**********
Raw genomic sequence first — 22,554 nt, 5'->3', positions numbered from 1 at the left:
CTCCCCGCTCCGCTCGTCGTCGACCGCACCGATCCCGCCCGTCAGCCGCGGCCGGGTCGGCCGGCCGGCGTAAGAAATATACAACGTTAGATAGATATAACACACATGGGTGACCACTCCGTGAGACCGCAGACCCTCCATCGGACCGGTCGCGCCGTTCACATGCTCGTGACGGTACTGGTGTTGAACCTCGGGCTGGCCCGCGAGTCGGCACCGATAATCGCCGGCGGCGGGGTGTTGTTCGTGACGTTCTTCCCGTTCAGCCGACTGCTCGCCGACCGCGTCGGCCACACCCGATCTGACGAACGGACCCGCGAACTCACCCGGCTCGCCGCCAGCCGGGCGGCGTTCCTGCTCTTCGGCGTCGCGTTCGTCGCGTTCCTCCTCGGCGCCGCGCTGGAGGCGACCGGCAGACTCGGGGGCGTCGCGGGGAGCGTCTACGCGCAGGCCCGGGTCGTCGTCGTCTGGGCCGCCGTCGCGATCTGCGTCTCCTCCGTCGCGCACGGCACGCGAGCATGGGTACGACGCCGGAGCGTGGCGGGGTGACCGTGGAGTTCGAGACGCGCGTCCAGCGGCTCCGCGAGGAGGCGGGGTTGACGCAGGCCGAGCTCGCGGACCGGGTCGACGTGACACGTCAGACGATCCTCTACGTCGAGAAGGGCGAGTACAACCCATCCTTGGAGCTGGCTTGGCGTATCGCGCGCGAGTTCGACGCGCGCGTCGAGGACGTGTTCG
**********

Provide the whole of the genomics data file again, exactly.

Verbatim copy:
Raw genomic sequence first — 22,554 nt, 5'->3', positions numbered from 1 at the left:
CTCCCCGCTCCGCTCGTCGTCGACCGCACCGATCCCGCCCGTCAGCCGCGGCCGGGTCGGCCGGCCGGCGTAAGAAATATACAACGTTAGATAGATATAACACACATGGGTGACCACTCCGTGAGACCGCAGACCCTCCATCGGACCGGTCGCGCCGTTCACATGCTCGTGACGGTACTGGTGTTGAACCTCGGGCTGGCCCGCGAGTCGGCACCGATAATCGCCGGCGGCGGGGTGTTGTTCGTGACGTTCTTCCCGTTCAGCCGACTGCTCGCCGACCGCGTCGGCCACACCCGATCTGACGAACGGACCCGCGAACTCACCCGGCTCGCCGCCAGCCGGGCGGCGTTCCTGCTCTTCGGCGTCGCGTTCGTCGCGTTCCTCCTCGGCGCCGCGCTGGAGGCGACCGGCAGACTCGGGGGCGTCGCGGGGAGCGTCTACGCGCAGGCCCGGGTCGTCGTCGTCTGGGCCGCCGTCGCGATCTGCGTCTCCTCCGTCGCGCACGGCACGCGAGCATGGGTACGACGCCGGAGCGTGGCGGGGTGACCGTGGAGTTCGAGACGCGCGTCCAGCGGCTCCGCGAGGAGGCGGGGTTGACGCAGGCCGAGCTCGCGGACCGGGTCGACGTGACACGTCAGACGATCCTCTACGTCGAGAAGGGCGAGTACAACCCATCCTTGGAGCTGGCTTGGCGTATCGCGCGCGAGTTCGACGCGCGCGTCGAGGACGTGTTCG